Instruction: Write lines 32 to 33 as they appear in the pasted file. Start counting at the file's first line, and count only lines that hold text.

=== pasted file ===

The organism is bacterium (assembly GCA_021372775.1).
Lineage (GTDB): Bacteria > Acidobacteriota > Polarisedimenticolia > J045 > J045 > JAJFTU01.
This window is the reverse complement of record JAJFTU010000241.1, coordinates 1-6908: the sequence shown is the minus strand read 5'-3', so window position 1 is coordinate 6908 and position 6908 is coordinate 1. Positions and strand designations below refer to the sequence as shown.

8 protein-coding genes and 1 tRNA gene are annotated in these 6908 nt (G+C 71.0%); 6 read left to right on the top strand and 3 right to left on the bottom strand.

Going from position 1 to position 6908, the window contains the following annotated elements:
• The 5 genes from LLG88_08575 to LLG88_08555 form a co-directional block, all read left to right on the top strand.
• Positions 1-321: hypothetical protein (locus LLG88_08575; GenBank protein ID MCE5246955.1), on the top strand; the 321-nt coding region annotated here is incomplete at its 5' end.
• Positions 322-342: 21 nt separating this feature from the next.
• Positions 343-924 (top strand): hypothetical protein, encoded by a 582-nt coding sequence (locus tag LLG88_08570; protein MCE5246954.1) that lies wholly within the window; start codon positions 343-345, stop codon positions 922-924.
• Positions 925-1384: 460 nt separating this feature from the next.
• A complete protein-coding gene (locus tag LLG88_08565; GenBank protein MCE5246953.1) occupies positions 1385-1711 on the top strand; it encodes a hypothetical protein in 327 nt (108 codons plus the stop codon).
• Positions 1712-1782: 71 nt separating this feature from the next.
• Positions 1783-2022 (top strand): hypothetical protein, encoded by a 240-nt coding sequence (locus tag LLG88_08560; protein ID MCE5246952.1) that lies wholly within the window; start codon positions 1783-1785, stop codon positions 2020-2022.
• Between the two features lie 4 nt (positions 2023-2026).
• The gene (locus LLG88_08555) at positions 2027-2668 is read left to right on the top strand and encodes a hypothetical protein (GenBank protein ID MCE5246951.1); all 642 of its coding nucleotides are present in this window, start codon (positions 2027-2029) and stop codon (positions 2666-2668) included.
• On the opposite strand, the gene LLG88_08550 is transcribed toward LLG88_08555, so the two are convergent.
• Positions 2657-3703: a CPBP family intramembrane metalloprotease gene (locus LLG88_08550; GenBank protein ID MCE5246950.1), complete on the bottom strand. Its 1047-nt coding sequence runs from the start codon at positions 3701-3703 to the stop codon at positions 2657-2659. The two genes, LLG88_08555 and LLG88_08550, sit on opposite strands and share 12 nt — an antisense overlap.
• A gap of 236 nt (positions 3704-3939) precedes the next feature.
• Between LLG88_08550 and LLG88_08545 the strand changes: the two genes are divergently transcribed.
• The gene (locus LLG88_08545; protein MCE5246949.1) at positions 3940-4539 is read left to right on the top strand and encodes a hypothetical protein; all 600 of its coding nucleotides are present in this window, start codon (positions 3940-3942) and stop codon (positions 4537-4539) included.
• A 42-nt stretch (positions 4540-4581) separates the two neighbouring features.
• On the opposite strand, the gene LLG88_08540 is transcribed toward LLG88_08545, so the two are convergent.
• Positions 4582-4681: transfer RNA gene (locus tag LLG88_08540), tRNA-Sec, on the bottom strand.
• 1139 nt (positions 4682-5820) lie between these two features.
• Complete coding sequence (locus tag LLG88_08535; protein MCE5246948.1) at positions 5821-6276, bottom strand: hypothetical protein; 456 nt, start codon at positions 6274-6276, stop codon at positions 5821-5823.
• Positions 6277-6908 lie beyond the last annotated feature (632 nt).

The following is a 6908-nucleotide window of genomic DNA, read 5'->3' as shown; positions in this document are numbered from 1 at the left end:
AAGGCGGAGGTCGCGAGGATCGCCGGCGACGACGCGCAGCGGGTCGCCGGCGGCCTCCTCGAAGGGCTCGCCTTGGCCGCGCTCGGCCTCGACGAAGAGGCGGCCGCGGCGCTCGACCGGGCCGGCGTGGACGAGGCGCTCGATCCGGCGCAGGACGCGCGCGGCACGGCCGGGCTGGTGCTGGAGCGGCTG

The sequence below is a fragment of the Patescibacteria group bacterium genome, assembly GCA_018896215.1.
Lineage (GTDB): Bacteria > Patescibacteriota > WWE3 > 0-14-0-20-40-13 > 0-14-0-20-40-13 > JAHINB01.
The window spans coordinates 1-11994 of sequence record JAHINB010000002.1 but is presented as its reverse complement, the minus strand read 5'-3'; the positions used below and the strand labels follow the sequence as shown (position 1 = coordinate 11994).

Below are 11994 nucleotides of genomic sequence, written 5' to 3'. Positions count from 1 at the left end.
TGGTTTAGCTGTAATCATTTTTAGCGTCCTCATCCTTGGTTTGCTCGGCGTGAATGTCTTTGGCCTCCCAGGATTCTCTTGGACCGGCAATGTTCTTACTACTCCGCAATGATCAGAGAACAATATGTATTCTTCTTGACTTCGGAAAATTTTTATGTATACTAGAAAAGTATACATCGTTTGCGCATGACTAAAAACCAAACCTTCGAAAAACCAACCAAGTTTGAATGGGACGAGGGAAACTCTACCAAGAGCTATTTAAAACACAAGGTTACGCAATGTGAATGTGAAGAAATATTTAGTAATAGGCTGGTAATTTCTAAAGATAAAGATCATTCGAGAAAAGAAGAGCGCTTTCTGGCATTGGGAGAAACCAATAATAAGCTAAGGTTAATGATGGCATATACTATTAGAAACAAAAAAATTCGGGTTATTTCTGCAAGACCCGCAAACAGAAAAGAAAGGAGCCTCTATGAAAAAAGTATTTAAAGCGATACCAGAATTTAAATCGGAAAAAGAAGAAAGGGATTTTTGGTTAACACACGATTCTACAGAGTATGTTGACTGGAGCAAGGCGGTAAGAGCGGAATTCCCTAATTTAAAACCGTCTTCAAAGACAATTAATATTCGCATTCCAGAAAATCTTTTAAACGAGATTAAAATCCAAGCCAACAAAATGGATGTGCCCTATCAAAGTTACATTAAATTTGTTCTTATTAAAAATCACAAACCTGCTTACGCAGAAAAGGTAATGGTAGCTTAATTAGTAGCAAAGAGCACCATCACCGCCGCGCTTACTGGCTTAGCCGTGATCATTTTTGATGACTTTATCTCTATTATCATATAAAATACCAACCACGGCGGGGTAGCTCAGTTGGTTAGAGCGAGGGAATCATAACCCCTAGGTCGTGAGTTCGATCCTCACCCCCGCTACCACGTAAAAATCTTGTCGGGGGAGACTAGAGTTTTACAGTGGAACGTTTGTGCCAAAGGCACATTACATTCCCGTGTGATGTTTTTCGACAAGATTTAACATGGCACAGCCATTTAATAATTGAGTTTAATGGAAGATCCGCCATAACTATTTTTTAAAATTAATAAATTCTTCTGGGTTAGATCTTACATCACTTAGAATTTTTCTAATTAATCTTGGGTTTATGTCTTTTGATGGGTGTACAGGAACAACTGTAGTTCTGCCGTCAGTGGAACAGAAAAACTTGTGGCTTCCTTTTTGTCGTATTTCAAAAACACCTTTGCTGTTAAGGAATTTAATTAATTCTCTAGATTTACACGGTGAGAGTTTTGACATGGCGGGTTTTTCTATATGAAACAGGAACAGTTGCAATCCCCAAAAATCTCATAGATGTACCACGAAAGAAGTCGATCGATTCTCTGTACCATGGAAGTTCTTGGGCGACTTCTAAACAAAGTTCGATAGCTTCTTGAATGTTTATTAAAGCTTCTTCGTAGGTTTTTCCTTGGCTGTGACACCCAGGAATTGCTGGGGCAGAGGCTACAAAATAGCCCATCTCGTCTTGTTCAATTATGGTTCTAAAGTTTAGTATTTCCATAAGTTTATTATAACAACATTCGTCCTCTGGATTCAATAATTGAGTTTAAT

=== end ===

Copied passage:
Below are 11994 nucleotides of genomic sequence, written 5' to 3'. Positions count from 1 at the left end.
TGGTTTAGCTGTAATCATTTTTAGCGTCCTCATCCTTGGTTTGCTCGGCGTGAATGTCTTTGGCCTCCCAGGATTCTCTTGGACCGGCAATGTTCTTACTACTCCGCAATGATCAGAGAACAATATGTATTCTTCTTGACTTCGGAAAATTTTTATGTATACTAGAAAAGTATACATCGTTTGCGCATGACTAAAAACCAAACCTTCGAAAAACCAACCAAGTTTGAATGGGACGAGGGAAACTCTACCAAGAGCTATTTAAAACACAAGGTTACGCAATGTGAATGTGAAGAAATATTTAGTAATAGGCTGGTAATTTCTAAAGATAAAGATCATTCGAGAAAAGAAGAGCGCTTTCTGGCATTGGGAGAAACCAATAATAAGCTAAGGTTAATGATGGCATATACTATTAGAAACAAAAAAATTCGGGTTATTTCTGCAAGACCCGCAAACAGAAAAGAAAGGAGCCTCTATGAAAAAAGTATTTAAAGCGATACCAGAATTTAAATCGGAAAAAGAAGAAAGGGATTTTTGGTTAACACACGATTCTACAGAGTATGTTGACTGGAGCAAGGCGGTAAGAGCGGAATTCCCTAATTTAAAACCGTCTTCAAAGACAATTAATATTCGCATTCCAGAAAATCTTTTAAACGAGATTAAAATCCAAGCCAACAAAATGGATGTGCCCTATCAAAGTTACATTAAATTTGTTCTTATTAAAAATCACAAACCTGCTTACGCAGAAAAGGTAATGGTAGCTTAATTAGTAGCAAAGAGCACCATCACCGCCGCGCTTACTGGCTTAGCCGTGATCATTTTTGATGACTTTATCTCTATTATCATATAAAATACCAACCACGGCGGGGTAGCTCAGTTGGTTAGAGCGAGGGAATCATAACCCCTAGGTCGTGAGTTCGATCCTCACCCCCGCTACCACGTAAAAATCTTGTCGGGGGAGACTAGAGTTTTACAGTGGAACGTTTGTGCCAAAGGCACATTACATTCCCGTGTGATGTTTTTCGACAAGATTTAACATGGCACAGCCATTTAATAATTGAGTTTAATGGAAGATCCGCCATAACTATTTTTTAAAATTAATAAATTCTTCTGGGTTAGATCTTACATCACTTAGAATTTTTCTAATTAATCTTGGGTTTATGTCTTTTGATGGGTGTACAGGAACAACTGTAGTTCTGCCGTCAGTGGAACAGAAAAACTTGTGGCTTCCTTTTTGTCGTATTTCAAAAACACCTTTGCTGTTAAGGAATTTAATTAATTCTCTAGATTTACACGGTGAGAGTTTTGACATGGCGGGTTTTTCTATATGAAACAGGAACAGTTGCAATCCCCAAAAATCTCATAGATGTACCACGAAAGAAGTCGATCGATTCTCTGTACCATGGAAGTTCTTGGGCGACTTCTAAACAAAGTTCGATAGCTTCTTGAATGTTTATTAAAGCTTCTTCGTAGGTTTTTCCTTGGCTGTGACACCCAGGAATTGCTGGGGCAGAGGCTACAAAATAGCCCATCTCGTCTTGTTCAATTATGGTTCTAAAGTTTAGTATTTCCATAAGTTTATTATAACAACATTCGTCCTCTGGATTCAATAATTGAGTTTAAT